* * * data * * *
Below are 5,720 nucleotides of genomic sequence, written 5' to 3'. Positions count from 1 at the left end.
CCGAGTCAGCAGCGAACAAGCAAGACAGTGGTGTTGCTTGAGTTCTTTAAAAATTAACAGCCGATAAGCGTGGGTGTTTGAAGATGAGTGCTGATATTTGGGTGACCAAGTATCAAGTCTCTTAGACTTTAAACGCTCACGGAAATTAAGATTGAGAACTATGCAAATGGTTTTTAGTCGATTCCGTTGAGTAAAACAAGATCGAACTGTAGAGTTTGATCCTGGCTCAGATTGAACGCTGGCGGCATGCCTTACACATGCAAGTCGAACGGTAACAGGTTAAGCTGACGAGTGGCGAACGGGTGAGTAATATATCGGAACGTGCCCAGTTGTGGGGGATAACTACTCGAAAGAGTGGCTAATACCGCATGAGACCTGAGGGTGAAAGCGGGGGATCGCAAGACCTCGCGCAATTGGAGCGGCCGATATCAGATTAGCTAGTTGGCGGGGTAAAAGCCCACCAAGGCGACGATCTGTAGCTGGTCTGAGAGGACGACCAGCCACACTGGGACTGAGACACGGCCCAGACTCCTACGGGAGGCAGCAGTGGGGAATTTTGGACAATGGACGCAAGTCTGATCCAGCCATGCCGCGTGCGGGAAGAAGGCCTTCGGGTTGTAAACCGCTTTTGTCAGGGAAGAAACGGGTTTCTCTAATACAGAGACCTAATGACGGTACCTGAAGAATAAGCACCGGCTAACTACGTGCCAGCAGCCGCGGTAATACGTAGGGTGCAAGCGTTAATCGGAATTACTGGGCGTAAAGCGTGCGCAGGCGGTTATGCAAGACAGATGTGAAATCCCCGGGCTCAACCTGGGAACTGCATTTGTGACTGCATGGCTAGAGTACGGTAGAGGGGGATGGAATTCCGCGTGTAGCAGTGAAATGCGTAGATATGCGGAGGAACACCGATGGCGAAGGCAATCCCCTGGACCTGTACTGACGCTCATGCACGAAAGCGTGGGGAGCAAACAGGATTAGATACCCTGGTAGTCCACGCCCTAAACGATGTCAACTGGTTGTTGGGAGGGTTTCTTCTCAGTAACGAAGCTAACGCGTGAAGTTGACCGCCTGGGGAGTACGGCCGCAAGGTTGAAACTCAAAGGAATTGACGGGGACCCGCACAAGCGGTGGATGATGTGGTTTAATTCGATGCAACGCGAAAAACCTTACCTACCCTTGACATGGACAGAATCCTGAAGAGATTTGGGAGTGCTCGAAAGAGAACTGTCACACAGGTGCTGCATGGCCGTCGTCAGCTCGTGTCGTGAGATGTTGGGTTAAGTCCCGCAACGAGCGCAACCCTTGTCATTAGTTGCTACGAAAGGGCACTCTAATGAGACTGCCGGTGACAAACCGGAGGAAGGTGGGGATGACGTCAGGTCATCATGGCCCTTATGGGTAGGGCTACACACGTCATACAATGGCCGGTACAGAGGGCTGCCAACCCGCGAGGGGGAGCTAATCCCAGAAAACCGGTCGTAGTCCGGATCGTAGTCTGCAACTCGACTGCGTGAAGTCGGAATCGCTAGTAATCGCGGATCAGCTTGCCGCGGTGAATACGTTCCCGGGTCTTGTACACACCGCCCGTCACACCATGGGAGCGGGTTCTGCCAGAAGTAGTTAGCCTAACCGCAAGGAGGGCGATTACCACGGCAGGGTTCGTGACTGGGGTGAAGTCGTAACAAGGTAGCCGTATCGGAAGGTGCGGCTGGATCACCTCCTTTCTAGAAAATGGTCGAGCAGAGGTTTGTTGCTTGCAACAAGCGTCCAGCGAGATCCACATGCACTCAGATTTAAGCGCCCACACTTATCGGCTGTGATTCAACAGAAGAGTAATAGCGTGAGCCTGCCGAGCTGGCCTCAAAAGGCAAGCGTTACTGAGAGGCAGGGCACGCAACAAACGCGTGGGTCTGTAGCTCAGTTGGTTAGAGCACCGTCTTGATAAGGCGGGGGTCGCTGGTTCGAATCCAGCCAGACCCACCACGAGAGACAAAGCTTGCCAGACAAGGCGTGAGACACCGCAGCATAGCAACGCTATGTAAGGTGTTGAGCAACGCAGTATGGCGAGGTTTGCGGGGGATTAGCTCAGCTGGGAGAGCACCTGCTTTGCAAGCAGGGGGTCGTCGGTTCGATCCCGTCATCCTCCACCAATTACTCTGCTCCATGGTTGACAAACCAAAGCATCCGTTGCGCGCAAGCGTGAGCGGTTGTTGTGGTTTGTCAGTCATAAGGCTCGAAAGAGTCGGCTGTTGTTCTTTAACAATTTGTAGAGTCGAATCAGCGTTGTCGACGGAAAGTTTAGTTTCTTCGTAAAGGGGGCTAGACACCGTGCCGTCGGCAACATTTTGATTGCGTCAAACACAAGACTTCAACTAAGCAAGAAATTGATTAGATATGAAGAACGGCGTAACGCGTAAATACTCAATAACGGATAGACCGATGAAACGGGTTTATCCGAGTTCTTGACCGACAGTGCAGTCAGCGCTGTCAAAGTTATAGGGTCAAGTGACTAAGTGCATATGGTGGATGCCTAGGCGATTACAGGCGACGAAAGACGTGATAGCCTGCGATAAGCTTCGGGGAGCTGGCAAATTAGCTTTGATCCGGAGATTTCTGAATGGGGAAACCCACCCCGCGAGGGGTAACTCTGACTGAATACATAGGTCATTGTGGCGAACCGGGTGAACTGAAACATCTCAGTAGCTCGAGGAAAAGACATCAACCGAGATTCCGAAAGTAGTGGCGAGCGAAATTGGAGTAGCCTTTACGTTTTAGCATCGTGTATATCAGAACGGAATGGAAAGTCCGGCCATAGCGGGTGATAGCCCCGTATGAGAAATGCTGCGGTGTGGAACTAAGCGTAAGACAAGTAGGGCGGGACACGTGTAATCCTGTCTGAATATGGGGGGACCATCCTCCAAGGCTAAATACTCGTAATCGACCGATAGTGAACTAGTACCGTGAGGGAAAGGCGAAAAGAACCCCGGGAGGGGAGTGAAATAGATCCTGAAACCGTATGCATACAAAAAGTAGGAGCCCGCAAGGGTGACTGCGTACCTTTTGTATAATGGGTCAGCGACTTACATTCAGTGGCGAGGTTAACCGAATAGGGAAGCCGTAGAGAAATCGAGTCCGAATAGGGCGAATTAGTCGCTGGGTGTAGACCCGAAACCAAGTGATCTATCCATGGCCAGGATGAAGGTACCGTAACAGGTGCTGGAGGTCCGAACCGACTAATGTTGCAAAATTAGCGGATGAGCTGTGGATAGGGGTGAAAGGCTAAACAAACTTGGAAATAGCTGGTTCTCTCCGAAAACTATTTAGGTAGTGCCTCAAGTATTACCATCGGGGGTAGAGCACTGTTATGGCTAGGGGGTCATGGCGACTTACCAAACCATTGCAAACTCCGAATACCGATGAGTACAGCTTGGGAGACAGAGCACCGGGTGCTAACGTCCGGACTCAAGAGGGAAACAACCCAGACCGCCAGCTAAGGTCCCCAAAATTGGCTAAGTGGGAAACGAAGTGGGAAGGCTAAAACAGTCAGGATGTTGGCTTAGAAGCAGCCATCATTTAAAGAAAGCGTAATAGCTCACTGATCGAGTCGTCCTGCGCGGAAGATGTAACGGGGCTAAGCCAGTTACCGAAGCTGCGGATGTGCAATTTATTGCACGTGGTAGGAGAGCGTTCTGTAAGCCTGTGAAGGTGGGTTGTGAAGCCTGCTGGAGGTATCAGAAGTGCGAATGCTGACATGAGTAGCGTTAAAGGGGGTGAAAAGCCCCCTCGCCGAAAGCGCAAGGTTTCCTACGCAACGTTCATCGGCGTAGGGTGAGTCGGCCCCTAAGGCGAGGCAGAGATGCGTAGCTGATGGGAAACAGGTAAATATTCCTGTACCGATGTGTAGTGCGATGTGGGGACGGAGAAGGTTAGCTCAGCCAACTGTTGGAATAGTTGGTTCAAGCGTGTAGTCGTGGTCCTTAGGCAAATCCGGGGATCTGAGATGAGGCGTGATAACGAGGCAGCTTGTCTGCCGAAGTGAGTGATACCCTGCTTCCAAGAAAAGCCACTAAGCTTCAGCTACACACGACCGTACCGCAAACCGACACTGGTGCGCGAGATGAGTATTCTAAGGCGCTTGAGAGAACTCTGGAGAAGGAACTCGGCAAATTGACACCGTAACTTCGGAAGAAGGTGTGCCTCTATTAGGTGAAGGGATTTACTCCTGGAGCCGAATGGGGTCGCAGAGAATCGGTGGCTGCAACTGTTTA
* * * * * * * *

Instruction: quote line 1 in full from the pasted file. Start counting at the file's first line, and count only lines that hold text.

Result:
Below are 5,720 nucleotides of genomic sequence, written 5' to 3'. Positions count from 1 at the left end.